Since this was an election year, and part of the council was due to be re-voted in/out, we had candidates approach the community trying to understand our needs.  While they broke bread with us, donuts and coffee with Councilman Paul Carifi, samosa, and chai with Mayor James Barberio and others, the issue has remained stagnant over the past three months, and we are afraid it will remain stagnant until the next election cycle.  Why are we not surprised? There is little to no confidence in the political goodwill of our leaders, considering the amount of an average estimated (approximately) $4.5 to $5.5 million in
property taxes being paid by the residents of the community to the township every year.
 
Since the informal meetings with the mayor and council, members of the community have attended the council meetings & public hearing sessions to move the case further.  At the October 17, 2023 council meeting, we were informed that the town attorney would reach out to the developer’s attorney. In the following council meeting on November 21, 2023, where the members of the community were focused on the PILOT program, as a community we again asked this question.  In response, the town attorney stated he just called the developer’s attorney just that day. It is hard not to notice the lack of political will and intent as it seems like cell phones or other forms of communication do not work in the 30 days between the last town council meeting and this one. 
 
So, how did we get here? In 2010 the township inspected the roads built for the community and as part of their engineering punch-out list, the township’s engineers identified the roads were not built to their specifications.  Did the township pursue the matter with the builder/developer?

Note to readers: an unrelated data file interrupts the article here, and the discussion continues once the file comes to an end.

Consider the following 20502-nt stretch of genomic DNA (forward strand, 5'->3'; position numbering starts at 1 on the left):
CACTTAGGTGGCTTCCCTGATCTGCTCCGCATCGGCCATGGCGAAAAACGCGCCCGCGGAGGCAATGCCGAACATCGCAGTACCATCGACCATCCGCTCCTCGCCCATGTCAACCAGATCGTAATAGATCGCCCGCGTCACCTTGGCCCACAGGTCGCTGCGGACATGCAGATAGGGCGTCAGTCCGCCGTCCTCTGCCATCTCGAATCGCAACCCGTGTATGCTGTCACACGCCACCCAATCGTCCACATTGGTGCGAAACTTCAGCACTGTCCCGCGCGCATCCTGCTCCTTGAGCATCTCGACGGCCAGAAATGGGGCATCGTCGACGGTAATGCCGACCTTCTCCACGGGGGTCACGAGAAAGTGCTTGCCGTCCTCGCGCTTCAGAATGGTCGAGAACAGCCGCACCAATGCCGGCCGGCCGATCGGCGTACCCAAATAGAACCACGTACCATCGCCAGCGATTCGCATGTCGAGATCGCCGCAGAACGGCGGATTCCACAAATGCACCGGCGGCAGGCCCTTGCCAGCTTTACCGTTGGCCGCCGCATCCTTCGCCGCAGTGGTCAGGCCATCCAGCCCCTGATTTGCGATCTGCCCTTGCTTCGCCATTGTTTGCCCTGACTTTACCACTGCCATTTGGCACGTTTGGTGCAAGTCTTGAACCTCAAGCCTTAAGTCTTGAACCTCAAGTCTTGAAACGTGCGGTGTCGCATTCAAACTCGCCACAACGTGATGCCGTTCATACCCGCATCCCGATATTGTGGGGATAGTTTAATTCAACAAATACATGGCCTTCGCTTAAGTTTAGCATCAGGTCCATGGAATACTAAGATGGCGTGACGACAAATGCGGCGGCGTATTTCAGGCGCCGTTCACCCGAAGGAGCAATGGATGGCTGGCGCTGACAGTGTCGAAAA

Today, almost 14 years later, the community is paying for that decision. The consequences of lack of management or mismanagement by the township, council, and mayor’s office.
The roads in the community are a SAFETY hazard. Is it too much to ask for safer and cleaner roads for a community that is paying over $5 million in taxes per year? The community has entrusted its faith and confidence in the hands of the politicians thus far and is growing impatient as the condition grows from bad to worse which can have its own consequences and dire implications. The homeowners & residents are willing to work with anyone who can help take this to the next level with a prompt response that has a more tangible outcome. We hope this letter brings attention to this issue to the overall Parsippany community and sparks more urgent action by the town’s leaders.

We do not intend to have this issue fester until the next election cycle where it will be dangled as a carrot to vote for the right mayoral/council candidate.

Tax-paying residents of Parsippany-Troy Hills (Glenmont Commons)

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The above press release has been submitted to Parsippany Focus in accordance with their policy of printing the content as submitted. It is important to note that the opinions and information contained in the press release have not been verified by the publisher, and the publisher assumes no responsibility for the accuracy or content of the press release.